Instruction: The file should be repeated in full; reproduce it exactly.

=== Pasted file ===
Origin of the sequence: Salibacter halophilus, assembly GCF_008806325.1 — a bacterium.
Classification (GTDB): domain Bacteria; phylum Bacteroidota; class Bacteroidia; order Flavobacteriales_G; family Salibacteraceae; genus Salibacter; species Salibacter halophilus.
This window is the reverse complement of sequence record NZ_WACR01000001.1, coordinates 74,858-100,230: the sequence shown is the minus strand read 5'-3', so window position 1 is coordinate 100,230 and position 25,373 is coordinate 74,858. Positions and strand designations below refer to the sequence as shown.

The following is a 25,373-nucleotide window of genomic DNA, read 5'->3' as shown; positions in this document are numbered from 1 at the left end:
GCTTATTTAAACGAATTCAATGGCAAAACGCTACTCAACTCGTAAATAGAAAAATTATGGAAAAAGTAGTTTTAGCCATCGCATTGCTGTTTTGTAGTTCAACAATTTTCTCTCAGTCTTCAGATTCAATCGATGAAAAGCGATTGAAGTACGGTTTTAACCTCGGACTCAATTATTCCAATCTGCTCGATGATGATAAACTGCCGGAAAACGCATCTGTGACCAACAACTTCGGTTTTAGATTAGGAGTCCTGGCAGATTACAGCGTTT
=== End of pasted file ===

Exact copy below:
Origin of the sequence: Salibacter halophilus, assembly GCF_008806325.1 — a bacterium.
Classification (GTDB): domain Bacteria; phylum Bacteroidota; class Bacteroidia; order Flavobacteriales_G; family Salibacteraceae; genus Salibacter; species Salibacter halophilus.
This window is the reverse complement of sequence record NZ_WACR01000001.1, coordinates 74,858-100,230: the sequence shown is the minus strand read 5'-3', so window position 1 is coordinate 100,230 and position 25,373 is coordinate 74,858. Positions and strand designations below refer to the sequence as shown.

The following is a 25,373-nucleotide window of genomic DNA, read 5'->3' as shown; positions in this document are numbered from 1 at the left end:
GCTTATTTAAACGAATTCAATGGCAAAACGCTACTCAACTCGTAAATAGAAAAATTATGGAAAAAGTAGTTTTAGCCATCGCATTGCTGTTTTGTAGTTCAACAATTTTCTCTCAGTCTTCAGATTCAATCGATGAAAAGCGATTGAAGTACGGTTTTAACCTCGGACTCAATTATTCCAATCTGCTCGATGATGATAAACTGCCGGAAAACGCATCTGTGACCAACAACTTCGGTTTTAGATTAGGAGTCCTGGCAGATTACAGCGTTT